Since the early 2000s, Poland has experienced a remarkable Jewish revival, largely driven by non-Jewish Poles with a passionate new interest in all things Jewish. Klezmer music, Jewish-style restaurants, kosher vodka, and festivals of Jewish culture have become popular, while new museums, memorials, Jewish studies programs, and Holocaust research centers reflect soul-searching about Polish-Jewish relations before, during, and after the Holocaust. In Resurrecting the Jew, Geneviève Zubrzycki examines this revival and asks what it means to try to bring Jewish culture back to life in a country where 3 million Jews were murdered and where only about 10,000 Jews now live.
Drawing on a decade of participant-observation in Jewish and Jewish-related organizations in Poland, a Birthright trip to Israel with young Polish Jews, and more than a hundred interviews with Jewish and non-Jewish Poles engaged in the Jewish revival, Resurrecting the Jew presents an in-depth look at Jewish life in Poland today. The book shows how the revival has been spurred by progressive Poles who want to break the association between Polishness and Catholicism, promote the idea of a multicultural Poland, and resist the Far Right government. The book also raises urgent questions, relevant far beyond Poland, about the limits of performative solidarity and empathetic forms of cultural appropriation.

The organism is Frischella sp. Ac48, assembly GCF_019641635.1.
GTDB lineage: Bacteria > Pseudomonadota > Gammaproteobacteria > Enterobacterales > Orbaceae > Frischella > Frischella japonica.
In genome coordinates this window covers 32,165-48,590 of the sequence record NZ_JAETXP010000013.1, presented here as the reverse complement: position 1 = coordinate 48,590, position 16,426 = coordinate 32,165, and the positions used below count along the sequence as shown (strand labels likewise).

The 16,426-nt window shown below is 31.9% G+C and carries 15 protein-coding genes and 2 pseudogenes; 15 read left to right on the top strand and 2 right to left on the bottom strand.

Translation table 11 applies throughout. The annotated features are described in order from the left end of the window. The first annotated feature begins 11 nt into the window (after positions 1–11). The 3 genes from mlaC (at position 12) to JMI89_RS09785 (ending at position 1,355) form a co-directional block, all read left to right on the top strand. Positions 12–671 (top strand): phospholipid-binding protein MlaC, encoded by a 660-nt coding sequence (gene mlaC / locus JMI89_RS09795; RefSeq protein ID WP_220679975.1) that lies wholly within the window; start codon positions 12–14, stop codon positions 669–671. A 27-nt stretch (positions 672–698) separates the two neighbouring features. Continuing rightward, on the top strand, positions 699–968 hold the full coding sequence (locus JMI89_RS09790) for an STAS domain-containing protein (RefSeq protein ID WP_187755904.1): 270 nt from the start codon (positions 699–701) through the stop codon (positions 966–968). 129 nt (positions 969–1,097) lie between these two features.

Geneviève Zubrzycki is professor of sociology and faculty associate of the Frankel Center for Judaic Studies at the University of Michigan, where she also directs the Weiser Center for Europe and Eurasia. She is the author of The Crosses of Auschwitz: Nationalism and Religion in Post-Communist Poland and Beheading the Saint: Nationalism, Religion, and Secularism in Quebec.